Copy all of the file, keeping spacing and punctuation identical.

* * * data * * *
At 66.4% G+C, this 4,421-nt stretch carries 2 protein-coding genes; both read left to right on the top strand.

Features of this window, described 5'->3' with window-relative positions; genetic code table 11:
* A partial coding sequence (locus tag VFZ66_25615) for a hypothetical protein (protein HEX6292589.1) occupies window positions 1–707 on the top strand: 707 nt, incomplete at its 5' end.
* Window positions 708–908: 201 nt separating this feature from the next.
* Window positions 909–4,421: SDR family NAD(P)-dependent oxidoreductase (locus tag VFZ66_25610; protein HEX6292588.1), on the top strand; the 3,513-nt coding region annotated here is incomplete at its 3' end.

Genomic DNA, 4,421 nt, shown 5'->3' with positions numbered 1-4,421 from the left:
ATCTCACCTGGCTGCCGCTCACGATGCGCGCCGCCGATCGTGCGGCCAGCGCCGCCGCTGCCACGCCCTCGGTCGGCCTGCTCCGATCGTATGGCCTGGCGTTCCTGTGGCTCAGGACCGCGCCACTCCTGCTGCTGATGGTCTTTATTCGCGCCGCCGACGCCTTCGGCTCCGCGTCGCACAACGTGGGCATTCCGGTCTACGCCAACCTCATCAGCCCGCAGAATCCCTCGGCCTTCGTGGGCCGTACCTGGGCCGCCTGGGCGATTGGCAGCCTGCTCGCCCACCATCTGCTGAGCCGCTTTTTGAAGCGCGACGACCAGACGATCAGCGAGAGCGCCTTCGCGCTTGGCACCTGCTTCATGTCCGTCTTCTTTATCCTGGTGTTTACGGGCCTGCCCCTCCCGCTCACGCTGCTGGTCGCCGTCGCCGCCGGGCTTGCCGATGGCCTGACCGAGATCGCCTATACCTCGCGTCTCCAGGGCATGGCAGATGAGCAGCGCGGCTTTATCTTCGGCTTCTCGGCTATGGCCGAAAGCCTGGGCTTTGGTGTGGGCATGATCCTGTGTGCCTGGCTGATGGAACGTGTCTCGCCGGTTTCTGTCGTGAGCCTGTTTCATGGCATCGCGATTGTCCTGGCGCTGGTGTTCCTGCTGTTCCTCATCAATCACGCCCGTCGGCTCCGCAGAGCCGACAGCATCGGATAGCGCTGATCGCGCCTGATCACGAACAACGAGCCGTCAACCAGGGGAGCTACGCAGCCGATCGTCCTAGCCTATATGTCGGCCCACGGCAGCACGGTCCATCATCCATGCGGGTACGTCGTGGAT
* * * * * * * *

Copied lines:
At 66.4% G+C, this 4,421-nt stretch carries 2 protein-coding genes; both read left to right on the top strand.

Features of this window, described 5'->3' with window-relative positions; genetic code table 11:
* A partial coding sequence (locus tag VFZ66_25615) for a hypothetical protein (protein HEX6292589.1) occupies window positions 1–707 on the top strand: 707 nt, incomplete at its 5' end.
* Window positions 708–908: 201 nt separating this feature from the next.
* Window positions 909–4,421: SDR family NAD(P)-dependent oxidoreductase (locus tag VFZ66_25610; protein HEX6292588.1), on the top strand; the 3,513-nt coding region annotated here is incomplete at its 3' end.

Genomic DNA, 4,421 nt, shown 5'->3' with positions numbered 1-4,421 from the left:
ATCTCACCTGGCTGCCGCTCACGATGCGCGCCGCCGATCGTGCGGCCAGCGCCGCCGCTGCCACGCCCTCGGTCGGCCTGCTCCGATCGTATGGCCTGGCGTTCCTGTGGCTCAGGACCGCGCCACTCCTGCTGCTGATGGTCTTTATTCGCGCCGCCGACGCCTTCGGCTCCGCGTCGCACAACGTGGGCATTCCGGTCTACGCCAACCTCATCAGCCCGCAGAATCCCTCGGCCTTCGTGGGCCGTACCTGGGCCGCCTGGGCGATTGGCAGCCTGCTCGCCCACCATCTGCTGAGCCGCTTTTTGAAGCGCGACGACCAGACGATCAGCGAGAGCGCCTTCGCGCTTGGCACCTGCTTCATGTCCGTCTTCTTTATCCTGGTGTTTACGGGCCTGCCCCTCCCGCTCACGCTGCTGGTCGCCGTCGCCGCCGGGCTTGCCGATGGCCTGACCGAGATCGCCTATACCTCGCGTCTCCAGGGCATGGCAGATGAGCAGCGCGGCTTTATCTTCGGCTTCTCGGCTATGGCCGAAAGCCTGGGCTTTGGTGTGGGCATGATCCTGTGTGCCTGGCTGATGGAACGTGTCTCGCCGGTTTCTGTCGTGAGCCTGTTTCATGGCATCGCGATTGTCCTGGCGCTGGTGTTCCTGCTGTTCCTCATCAATCACGCCCGTCGGCTCCGCAGAGCCGACAGCATCGGATAGCGCTGATCGCGCCTGATCACGAACAACGAGCCGTCAACCAGGGGAGCTACGCAGCCGATCGTCCTAGCCTATATGTCGGCCCACGGCAGCACGGTCCATCATCCATGCGGGTACGTCGTGGAT